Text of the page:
The miracle stories in the Bible include legends and some amazing deeds of power that Jesus did perform. They are not about a few past events that challenge our scientific ingenuity to explain. They are about this world that we live in. Miracles tell us what this world is like and give us hope for what it can be.
Eleventh in the series “Stories of Jesus and the Character of God.” In this series I probe what historical Jesus scholars can say about the humanness and the earthly career of Jesus. Beyond that historical research cannot go. The ultimate objective is to let this Jesus reveal the character of God. Contents and links to other entries in the series here.
Miracles are subversive.
John Dominic Crossan has made a study of the phenomenon of miracle in various cultures. (Especially in The Historical Jesus: The Life of a Mediterranean Jewish Peasant, e.g., p. 157) He concludes that working miracles is a subversive activity. It shows God acting independently of the “Powers that be.” Such powers often feel threatened by the miraculous. They’re not as much in control as they like to imagine.
In Jesus’ time and place, the human powers consisted of the Romans and, in their subordinate place, the Jewish leaders. A cadre of bureaucrats, including tax collectors, would have had interests pretty much aligned with these. Jewish leaders didn’t see eye-to-eye with the Romans, but just like them they wanted to keep things running smoothly. Existence under Roman suzerainty was tolerable enough for them. From that point of view, too, any figure with an excitable following could be a threat. People in general hated the Romans.
Then Jesus comes along stirring people up by, among other things, working miracles. That was not a way to keep things running smoothly. Power operating outside the influence of Rome was just what an excitable crowd was looking for.
No one doubted the miracles themselves. What interpretation to lay on the miracles was another story. Was Jesus doing the work of God? Another theory appealed to some scribes: “By the power of Beelzebul, the prince of demons, he drives out demons.” (Luke 11:15) That Beelzebul, in scribal thinking, would also be the prince of civil unrest and likely violent repression by the power of Rome.
God’s power spreads around.
Soon it isn’t only Jesus working miracles. He sends out 72 of his followers with instructions like:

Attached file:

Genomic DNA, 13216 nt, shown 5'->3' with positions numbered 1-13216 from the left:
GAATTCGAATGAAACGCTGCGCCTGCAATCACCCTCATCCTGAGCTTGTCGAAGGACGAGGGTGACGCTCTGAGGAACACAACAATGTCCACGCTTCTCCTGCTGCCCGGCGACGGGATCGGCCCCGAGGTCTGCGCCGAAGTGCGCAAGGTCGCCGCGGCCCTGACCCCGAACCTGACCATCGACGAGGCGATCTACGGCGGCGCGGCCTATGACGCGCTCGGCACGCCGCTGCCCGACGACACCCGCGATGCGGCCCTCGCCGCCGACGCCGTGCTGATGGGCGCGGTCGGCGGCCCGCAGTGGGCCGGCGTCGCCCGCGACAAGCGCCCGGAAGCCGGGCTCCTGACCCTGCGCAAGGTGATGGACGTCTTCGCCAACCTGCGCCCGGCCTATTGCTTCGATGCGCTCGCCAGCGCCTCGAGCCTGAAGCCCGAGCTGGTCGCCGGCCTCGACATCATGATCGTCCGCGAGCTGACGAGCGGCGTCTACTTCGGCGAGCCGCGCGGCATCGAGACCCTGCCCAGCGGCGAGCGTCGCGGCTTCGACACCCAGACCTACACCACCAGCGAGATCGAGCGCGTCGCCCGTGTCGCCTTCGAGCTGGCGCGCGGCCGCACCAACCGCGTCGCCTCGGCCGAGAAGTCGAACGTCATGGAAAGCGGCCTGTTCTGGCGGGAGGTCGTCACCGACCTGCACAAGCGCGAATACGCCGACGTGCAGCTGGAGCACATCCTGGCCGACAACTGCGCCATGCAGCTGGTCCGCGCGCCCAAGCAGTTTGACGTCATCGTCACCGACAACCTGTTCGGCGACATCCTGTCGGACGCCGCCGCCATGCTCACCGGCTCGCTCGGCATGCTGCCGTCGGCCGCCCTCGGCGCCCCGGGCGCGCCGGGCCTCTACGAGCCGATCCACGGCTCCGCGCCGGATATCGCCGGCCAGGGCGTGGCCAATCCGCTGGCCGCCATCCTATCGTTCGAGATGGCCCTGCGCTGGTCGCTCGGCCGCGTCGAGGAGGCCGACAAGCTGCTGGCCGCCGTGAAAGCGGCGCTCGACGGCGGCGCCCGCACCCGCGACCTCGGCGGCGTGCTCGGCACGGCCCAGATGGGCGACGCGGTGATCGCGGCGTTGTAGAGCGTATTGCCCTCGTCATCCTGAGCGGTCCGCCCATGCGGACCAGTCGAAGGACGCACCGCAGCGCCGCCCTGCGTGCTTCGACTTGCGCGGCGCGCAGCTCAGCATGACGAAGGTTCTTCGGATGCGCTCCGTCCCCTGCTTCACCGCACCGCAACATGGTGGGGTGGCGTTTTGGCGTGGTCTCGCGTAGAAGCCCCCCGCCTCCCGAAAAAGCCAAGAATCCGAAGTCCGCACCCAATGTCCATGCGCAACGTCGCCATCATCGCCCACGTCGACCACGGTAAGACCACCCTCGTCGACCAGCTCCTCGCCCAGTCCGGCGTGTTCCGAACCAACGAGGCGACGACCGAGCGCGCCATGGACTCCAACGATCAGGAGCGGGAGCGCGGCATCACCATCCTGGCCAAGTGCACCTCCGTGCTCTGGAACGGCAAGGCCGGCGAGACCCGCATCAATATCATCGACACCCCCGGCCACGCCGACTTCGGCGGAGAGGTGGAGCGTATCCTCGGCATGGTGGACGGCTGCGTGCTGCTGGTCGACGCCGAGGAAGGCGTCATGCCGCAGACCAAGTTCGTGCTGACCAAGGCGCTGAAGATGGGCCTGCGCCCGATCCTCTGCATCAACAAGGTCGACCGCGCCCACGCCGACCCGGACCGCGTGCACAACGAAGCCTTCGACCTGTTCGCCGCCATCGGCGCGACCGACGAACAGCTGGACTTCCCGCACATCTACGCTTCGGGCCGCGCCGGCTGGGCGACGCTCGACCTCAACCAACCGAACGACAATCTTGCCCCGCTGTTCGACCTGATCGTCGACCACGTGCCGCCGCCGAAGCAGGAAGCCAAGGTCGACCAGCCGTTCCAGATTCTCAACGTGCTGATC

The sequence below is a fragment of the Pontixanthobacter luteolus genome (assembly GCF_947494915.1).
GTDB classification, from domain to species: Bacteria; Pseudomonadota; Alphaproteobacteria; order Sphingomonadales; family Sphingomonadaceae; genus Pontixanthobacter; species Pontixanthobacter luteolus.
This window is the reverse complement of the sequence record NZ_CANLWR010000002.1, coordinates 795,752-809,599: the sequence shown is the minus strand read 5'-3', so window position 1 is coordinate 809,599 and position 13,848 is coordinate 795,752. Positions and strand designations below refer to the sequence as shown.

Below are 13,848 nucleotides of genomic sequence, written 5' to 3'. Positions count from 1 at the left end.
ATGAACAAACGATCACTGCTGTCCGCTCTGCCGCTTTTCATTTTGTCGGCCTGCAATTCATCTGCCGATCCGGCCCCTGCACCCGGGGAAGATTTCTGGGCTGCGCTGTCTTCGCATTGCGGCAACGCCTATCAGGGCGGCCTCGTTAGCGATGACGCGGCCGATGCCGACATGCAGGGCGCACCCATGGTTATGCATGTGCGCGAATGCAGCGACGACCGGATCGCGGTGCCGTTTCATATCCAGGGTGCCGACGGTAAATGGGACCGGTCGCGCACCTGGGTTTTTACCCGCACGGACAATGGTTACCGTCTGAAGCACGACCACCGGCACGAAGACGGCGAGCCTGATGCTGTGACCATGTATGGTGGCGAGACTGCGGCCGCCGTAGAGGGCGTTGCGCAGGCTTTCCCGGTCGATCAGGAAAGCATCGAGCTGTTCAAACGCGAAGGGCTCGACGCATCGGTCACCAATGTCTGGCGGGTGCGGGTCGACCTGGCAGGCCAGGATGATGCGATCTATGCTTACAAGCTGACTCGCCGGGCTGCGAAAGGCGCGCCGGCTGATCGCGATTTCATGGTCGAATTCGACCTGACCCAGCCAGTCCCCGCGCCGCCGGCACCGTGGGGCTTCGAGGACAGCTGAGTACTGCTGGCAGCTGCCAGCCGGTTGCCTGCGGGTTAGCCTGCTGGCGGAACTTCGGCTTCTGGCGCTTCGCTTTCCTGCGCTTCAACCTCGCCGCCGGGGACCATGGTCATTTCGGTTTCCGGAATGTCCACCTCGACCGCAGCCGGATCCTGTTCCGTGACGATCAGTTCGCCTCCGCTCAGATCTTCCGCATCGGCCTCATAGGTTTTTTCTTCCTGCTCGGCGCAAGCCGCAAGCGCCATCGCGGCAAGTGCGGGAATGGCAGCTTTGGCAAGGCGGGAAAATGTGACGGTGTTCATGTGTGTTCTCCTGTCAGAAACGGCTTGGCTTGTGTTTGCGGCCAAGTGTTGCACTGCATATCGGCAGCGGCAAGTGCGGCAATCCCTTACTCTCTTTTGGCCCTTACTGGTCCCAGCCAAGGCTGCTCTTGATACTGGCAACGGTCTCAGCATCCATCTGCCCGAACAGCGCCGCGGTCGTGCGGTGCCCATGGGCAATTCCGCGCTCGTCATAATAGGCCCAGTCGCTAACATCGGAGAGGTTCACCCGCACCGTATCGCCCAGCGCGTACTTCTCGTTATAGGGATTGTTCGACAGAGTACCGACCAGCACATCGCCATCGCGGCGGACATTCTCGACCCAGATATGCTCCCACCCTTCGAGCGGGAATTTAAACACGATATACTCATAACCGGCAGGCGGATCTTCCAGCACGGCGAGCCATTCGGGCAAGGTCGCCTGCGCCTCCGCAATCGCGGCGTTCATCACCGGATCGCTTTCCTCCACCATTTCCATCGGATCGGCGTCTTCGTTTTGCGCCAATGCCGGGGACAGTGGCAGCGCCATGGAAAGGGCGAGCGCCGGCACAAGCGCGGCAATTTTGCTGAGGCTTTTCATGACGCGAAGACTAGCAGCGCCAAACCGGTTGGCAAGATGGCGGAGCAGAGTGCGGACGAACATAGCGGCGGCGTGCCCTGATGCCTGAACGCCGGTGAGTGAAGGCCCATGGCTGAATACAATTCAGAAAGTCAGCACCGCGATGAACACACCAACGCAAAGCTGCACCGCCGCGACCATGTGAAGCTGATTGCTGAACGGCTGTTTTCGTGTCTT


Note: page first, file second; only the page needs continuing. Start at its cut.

Leave money bags and backpacks behind. Don’t wear shoes. For payment eat whatever people offer you. Hidden among these and other instructions is the command to cure the sick and say “The Kingdom of God is at hand for you.” (Luke 10:1-9)
If it is by the finger of God that I cast out devils, then the Kingdom of God has come upon you. (Luke 11:20)
In other words, these miracles that you see are signs of what’s happening all around you. Jesus’ confidence was not so much in his followers or even his own power but in the Kingdom of God.
Here’s how the story of the sending of the disciples ends:
The seventy [or seventy-two] returned rejoicing, and said, “Lord, even the demons are subject to us because of your name.” (Luke 10:17)
I guess curing sick people wasn’t such a big deal. Ordering demons around, that’s something to get excited about. But the scribes might have felt something different. They could feel whatever limited power they had slipping away. Jesus’ miracles were signs that God’s rule was already making itself felt in the very territory of the Powers that Be.
Power was spreading around and who knew where it would stop? The great prayer attributed to Mary says it all:
He has brought down the powerful from their thrones, and lifted up the lowly. (Luke 1:52)
Pretty soon nobody will be able to exercise power over anybody else. There might not be any point to having power anymore. Or … just do away with the rabble-rouser Jesus.
Image credit: MDR Ministries, via Google Images